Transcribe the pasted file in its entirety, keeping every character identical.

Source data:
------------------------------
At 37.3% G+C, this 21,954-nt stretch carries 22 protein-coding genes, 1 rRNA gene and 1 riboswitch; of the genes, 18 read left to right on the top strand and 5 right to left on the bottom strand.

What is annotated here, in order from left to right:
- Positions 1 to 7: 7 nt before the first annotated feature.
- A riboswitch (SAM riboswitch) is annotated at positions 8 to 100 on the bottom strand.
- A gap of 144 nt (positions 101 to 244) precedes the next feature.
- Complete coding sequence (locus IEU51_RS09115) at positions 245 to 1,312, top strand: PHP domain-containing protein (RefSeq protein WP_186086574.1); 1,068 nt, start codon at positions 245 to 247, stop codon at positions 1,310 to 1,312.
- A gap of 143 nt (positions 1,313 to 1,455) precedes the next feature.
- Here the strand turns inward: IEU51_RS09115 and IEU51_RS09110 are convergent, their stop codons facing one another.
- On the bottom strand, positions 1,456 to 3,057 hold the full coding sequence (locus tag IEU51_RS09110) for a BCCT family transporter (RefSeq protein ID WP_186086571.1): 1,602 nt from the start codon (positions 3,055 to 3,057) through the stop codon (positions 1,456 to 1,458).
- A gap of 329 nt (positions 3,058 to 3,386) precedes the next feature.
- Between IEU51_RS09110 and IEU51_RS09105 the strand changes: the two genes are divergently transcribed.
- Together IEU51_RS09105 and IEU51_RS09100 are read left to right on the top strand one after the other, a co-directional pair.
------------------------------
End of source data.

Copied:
At 37.3% G+C, this 21,954-nt stretch carries 22 protein-coding genes, 1 rRNA gene and 1 riboswitch; of the genes, 18 read left to right on the top strand and 5 right to left on the bottom strand.

What is annotated here, in order from left to right:
- Positions 1 to 7: 7 nt before the first annotated feature.
- A riboswitch (SAM riboswitch) is annotated at positions 8 to 100 on the bottom strand.
- A gap of 144 nt (positions 101 to 244) precedes the next feature.
- Complete coding sequence (locus IEU51_RS09115) at positions 245 to 1,312, top strand: PHP domain-containing protein (RefSeq protein WP_186086574.1); 1,068 nt, start codon at positions 245 to 247, stop codon at positions 1,310 to 1,312.
- A gap of 143 nt (positions 1,313 to 1,455) precedes the next feature.
- Here the strand turns inward: IEU51_RS09115 and IEU51_RS09110 are convergent, their stop codons facing one another.
- On the bottom strand, positions 1,456 to 3,057 hold the full coding sequence (locus tag IEU51_RS09110) for a BCCT family transporter (RefSeq protein ID WP_186086571.1): 1,602 nt from the start codon (positions 3,055 to 3,057) through the stop codon (positions 1,456 to 1,458).
- A gap of 329 nt (positions 3,058 to 3,386) precedes the next feature.
- Between IEU51_RS09110 and IEU51_RS09105 the strand changes: the two genes are divergently transcribed.
- Together IEU51_RS09105 and IEU51_RS09100 are read left to right on the top strand one after the other, a co-directional pair.